November 2006 The Four Questions (in November)….

I was recently asked to respond to a survey entitled “The 2006 Survey of Conservative Congregational Leaders.”  The survey is being conducted on behalf of The United Synagogue of Conservative Judaism, and its author has promised to share a copy of the results with me when he publishes them.  

        I found that some of the questions asked in the survey – and some of the possible answers proposed – speak volumes about the state of the Conservative movement, and about the challenges that Conservative synagogues face throughout the country.  

         Here are the four questions I focused on:


         Question #6:  “Below are some reasons why people join congregations.


Which, do you think, are the three most important reasons that motivate new members to join your congregation these days?”


         Some of the possible answers include:


            To give their children a Jewish education


            To find community and experience belonging


            So their children can celebrate their Bar/Bat Mitzvah


            To have a place to worship on the High Holidays


            To do the right thing, because it is “expected”


            To experience spirituality and sacredness


            To learn more about Judaism and to grow as a Jew


            To experience engaging worship services


            To have a rabbi they find appealing


         Question #7:  “For those members who remain in the congregation after their children become Bar/Bat Mitzvah, which of the reasons below do you think are the three most important reasons motivating them to stay?”


         Some of the possible answers include:


            They found community and experienced belonging


            They found or made close friends within the congregation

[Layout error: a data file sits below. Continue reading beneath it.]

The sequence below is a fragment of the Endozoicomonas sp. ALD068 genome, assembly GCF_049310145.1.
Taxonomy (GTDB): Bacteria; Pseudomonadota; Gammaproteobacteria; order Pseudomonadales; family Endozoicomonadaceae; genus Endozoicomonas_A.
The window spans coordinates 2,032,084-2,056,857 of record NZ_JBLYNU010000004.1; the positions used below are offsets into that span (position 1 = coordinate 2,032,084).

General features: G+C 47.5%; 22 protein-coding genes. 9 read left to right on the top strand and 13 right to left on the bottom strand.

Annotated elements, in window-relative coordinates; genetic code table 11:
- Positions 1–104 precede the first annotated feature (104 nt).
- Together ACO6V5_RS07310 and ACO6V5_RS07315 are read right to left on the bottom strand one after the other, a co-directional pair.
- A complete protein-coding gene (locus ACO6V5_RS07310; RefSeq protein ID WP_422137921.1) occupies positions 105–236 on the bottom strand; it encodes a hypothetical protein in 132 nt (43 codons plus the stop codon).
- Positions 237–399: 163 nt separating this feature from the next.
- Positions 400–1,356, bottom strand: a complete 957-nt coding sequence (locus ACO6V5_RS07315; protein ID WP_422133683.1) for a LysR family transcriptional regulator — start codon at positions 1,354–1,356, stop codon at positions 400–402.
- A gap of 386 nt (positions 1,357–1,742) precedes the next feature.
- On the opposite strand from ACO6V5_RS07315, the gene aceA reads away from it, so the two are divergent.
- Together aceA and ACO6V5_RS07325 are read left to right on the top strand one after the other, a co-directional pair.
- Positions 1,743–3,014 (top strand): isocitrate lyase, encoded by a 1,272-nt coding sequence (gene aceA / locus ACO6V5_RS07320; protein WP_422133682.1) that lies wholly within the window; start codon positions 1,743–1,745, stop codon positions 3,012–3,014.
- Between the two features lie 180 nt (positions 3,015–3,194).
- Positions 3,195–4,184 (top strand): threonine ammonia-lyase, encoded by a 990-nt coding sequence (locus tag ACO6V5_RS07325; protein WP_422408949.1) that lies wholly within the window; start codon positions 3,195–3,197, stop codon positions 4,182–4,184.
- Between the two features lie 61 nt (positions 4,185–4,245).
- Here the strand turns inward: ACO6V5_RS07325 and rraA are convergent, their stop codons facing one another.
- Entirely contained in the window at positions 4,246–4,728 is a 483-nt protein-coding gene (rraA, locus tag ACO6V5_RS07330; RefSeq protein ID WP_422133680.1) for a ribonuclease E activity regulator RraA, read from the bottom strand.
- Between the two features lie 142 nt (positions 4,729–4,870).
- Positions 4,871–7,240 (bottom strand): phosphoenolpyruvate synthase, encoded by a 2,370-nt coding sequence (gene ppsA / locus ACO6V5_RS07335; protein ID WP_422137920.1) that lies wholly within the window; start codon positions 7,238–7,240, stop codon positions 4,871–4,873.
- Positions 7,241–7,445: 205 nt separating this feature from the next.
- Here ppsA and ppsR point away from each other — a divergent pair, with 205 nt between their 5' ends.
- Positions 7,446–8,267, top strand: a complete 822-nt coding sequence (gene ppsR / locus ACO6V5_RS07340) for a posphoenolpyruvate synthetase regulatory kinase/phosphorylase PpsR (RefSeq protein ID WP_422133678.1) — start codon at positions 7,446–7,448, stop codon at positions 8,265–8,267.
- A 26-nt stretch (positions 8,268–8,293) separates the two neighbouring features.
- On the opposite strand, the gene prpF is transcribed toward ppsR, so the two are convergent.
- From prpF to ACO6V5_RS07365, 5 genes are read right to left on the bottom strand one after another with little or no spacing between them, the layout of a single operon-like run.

They wanted to do the right thing, because it is “expected”


            They experienced spirituality and sacredness


            They experienced engaging worship services


            The rabbi and/or congregation supported them through life cycle events


Question #51 asks respondents to indicate their agreement or disagreement with a


number of statements.


 Our congregation…


            Has a clear mission and purpose.


            Is a warm and caring community.


            Is a spiritual and sacred community.


            Is a learning community.


            Welcomes new and prospective members.


            Makes it easy for people to get active and take leadership.


            Is always ready to try something new.


            Is like a close knit family.


Question #52 asks respondents to indicate how well their congregation functions


in a variety of areas, including the following:


            The religious school


            The preschool


            B’Nai Mitzvah celebrations


            Youth Activities


            Adult Education


            Worship Services




            Social Action


            Welcoming and recruiting new members


            Welcoming interfaith families


            The effectiveness of the top lay leadership


I expect that the results of this survey – and these four questions in particular –


will be very interesting and I will share them with you when they are published.  In the meantime, though, I would be very interested in hearing responses to these questions from Temple Beth Sholom congregants.  Feel free to share your thoughts with me by email, snail mail, phone or in person.  The input I receive will be shared with our Board of Directors (without attribution) and should be very helpful in charting our shul’s course over the next several years.


         Thanks in advance!